The foreign minister has said that in light of the 29 terrorist attacks carried out in Europe by people with a migrant background over the past three years, discussing migration in the context of security is indispensable.
Following a meeting of EU foreign ministers and trade representatives in Brussels on Tuesday, Péter Szijjártó, minister of Foreign Affairs and Trade, said the section of the Cotonou Agreement dealing with migration was entirely unacceptable for Hungary.
The Cotonou Agreement is a treaty between the EU and the African, Caribbean and Pacific Group of States, signed in June in 2000 and is now about to be updated.
Minister Szijjártó said the reason for this pact being unacceptable was because the EU wanted to legitimize and support migration as part of a new international agreement.
Hungary can only approve the start of new talks in line with the directives submitted by the European Commission if the chapter concerned addresses migration as a security challenge, he said.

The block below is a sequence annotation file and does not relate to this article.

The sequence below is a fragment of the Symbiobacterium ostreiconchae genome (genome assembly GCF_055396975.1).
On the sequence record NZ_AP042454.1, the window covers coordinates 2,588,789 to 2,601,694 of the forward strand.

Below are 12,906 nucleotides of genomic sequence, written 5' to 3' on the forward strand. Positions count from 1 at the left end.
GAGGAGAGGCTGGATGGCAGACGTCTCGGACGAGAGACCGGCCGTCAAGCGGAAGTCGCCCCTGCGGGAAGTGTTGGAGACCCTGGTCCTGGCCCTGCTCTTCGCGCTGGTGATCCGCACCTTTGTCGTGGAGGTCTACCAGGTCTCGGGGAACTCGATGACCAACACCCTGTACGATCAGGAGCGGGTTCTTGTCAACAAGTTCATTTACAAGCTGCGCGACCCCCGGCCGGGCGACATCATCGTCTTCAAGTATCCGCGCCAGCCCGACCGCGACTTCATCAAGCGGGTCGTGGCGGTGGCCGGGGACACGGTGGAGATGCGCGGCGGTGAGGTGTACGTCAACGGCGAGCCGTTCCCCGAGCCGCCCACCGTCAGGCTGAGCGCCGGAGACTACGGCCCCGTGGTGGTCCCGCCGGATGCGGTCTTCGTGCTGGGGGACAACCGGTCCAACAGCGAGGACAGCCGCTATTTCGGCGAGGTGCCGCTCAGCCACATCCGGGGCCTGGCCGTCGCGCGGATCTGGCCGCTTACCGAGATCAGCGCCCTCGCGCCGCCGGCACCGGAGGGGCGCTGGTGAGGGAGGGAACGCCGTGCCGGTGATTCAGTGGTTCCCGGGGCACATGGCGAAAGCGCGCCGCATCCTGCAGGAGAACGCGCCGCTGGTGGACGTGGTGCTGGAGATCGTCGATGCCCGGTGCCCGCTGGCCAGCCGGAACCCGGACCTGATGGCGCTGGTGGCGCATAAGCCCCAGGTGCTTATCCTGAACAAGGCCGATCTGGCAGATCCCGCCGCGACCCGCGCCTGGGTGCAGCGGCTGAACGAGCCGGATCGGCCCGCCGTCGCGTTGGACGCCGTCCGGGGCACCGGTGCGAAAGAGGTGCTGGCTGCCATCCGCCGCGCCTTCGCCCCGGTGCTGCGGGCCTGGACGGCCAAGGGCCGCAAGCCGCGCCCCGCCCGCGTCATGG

The current text reflects an EU position that migration is good, needs to be managed and encouraged as a priority issue and contributes to global development. The minister said Hungary disagrees with this position in the same way it disagreed with the earlier view that European and African interests were intertwined with respect to migration.
Minister Szijjártó said it should be left for every nation to decide whether or not they consider migration as a response to economic and social policy challenges. Hungary does not think that migration is the right answer to challenges in the labor market and demographics, he added.